Italian supermarket giant, COOP, has opened a new concept store that uses the latest technology to give customers access to virtual nutritional information.
Motion-sensitive screens stretch above the fresh produce and meat, allowing shoppers to point at any item to view its nutritional facts, its freshness and its origin. Raising an item brings to life touch-screen columns in the aisles, displaying the item’s allergens, disposal and storage instructions.
AXA Investment Managers, the landlord of the COOP in Milan, is one of a few forward-thinking investors to spot the opportunity. But Monica Cannalire, from JLL’s Retail team in Italy, believes that many more supermarkets – buttressed by savvy investors – will utilize interactive technology to prioritize the needs of an expanding demographic of ingredient-savvy, eco-aware consumers
“Providing a large amount of information easily and accessibly is a way to improve efficiency – for customers who are increasingly concerned about where their food comes from, and for retailers who want to meet this need.”
“We as consumers can do our share – we can buy or not buy something to influence sales and the future of a particular concept,” Cannalire says. “But it’s also up to the investors who understand that this is the moment and make it possible, whether by providing the space or financial backing necessary for new concepts to take off.”
The Nielsen Global Health and Ingredient-Sentiment Survey found that 66 percent of European respondents worried about the long-term impact of artificial ingredients, while 71 percent wanted to know everything that went into their food. For consumers with particular dietary needs, half did not feel current grocery stores met their needs.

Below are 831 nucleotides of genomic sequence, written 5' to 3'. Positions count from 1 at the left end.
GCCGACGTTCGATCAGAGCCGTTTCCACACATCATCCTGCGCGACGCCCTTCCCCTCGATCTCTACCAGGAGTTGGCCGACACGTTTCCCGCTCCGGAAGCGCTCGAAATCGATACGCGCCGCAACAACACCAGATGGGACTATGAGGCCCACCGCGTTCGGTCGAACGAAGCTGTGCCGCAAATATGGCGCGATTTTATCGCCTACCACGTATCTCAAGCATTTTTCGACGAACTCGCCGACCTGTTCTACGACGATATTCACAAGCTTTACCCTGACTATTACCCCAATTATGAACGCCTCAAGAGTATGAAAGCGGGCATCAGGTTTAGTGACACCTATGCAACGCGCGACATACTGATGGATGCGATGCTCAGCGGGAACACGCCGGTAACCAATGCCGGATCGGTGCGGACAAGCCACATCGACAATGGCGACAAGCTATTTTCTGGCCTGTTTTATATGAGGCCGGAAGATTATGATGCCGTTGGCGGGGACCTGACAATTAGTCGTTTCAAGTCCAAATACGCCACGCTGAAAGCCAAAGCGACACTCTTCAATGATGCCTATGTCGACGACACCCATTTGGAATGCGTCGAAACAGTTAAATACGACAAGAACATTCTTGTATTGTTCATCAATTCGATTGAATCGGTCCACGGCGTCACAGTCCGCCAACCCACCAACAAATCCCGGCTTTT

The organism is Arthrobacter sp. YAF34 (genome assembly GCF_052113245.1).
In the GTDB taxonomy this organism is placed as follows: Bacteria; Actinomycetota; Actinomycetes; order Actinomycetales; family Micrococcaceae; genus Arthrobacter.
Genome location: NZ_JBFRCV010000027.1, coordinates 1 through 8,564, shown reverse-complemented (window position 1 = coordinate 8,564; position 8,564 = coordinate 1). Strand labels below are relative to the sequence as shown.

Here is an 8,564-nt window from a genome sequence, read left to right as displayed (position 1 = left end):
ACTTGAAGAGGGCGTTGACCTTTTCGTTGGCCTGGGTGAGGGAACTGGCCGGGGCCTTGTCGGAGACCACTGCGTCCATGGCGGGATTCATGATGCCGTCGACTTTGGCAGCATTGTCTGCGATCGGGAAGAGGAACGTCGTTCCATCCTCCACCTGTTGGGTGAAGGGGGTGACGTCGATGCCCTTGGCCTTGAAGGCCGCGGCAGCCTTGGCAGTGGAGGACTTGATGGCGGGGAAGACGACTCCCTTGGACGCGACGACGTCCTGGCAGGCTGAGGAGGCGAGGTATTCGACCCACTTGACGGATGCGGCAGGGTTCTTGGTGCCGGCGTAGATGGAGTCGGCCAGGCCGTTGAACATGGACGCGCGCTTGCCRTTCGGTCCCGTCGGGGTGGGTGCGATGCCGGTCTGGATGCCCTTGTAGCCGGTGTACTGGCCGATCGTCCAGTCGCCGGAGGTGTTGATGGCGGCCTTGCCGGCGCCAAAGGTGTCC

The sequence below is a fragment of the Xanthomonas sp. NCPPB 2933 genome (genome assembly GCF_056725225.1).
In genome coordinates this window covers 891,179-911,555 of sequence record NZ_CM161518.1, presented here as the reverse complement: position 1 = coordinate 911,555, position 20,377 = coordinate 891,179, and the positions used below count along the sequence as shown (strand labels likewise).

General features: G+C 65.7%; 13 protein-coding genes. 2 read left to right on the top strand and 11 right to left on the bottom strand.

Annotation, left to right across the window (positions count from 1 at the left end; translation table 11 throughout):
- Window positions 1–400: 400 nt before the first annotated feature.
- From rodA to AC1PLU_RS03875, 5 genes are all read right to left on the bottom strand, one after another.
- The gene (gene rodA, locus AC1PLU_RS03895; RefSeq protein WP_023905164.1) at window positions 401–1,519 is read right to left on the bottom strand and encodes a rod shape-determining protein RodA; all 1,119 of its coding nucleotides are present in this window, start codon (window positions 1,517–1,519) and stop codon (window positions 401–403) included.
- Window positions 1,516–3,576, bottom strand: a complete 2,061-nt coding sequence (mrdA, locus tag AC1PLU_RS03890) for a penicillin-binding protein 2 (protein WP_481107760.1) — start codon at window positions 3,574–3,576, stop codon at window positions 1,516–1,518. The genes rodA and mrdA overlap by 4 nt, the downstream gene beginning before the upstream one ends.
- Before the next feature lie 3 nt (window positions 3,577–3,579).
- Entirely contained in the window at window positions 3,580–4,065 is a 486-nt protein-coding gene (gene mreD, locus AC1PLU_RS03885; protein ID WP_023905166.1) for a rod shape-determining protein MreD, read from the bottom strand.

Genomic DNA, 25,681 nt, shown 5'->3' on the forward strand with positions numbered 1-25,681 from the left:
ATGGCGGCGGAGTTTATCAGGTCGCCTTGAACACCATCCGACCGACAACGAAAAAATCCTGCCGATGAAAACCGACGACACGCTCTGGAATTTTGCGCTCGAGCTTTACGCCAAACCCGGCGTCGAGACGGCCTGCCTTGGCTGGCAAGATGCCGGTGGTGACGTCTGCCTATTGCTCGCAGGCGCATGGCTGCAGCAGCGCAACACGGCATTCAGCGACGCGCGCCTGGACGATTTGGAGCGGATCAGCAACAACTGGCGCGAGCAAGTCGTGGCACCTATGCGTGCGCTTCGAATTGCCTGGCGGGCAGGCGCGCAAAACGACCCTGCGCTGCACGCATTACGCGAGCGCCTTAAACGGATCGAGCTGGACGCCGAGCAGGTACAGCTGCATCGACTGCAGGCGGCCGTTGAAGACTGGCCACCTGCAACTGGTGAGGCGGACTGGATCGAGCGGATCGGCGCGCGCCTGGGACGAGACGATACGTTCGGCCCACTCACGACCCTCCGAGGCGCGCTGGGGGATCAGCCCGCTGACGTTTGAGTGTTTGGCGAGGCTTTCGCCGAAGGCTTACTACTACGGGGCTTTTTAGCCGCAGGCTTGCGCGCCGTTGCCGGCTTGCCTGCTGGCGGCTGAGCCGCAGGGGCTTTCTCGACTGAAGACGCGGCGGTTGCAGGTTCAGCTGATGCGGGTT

Of the food sold at the 1000 square-meter COOP store in Milan, 65 percent is produced in a controlled chain where every stage is certified, from origin to packaging and display. The remainder is a curated list of big brand products.
Similarly nutrition-conscious trends look set to sweep Europe.
In Germany, Berlin’s Metro supermarket has implemented in-store “vertical farms”, where herbs and leafy greens grow in modular boxes, via soil-free hydroponic methods and under LED lights that mimic sunlight. Customers can pick these directly, eliminating the eco-unfriendly by-products of transport while taking home vegetables as fresh as possible.
Berlin is also home to the world’s first zero-waste supermarket, Original Unverpakt. Products such as fruits and grains can be scooped from bulk bins into customers’ own, reusable containers, relieving customers – and landfills – of packaging waste, and reducing the likelihood of over-buying.
As the power of the consumer dollar – and euro, yuan and pound – grows, so too do the expectations of customers: “We are opening our eyes to the way we consume,” Cannalire says, “and we are at a significant moment where big players are also believing in a better future.”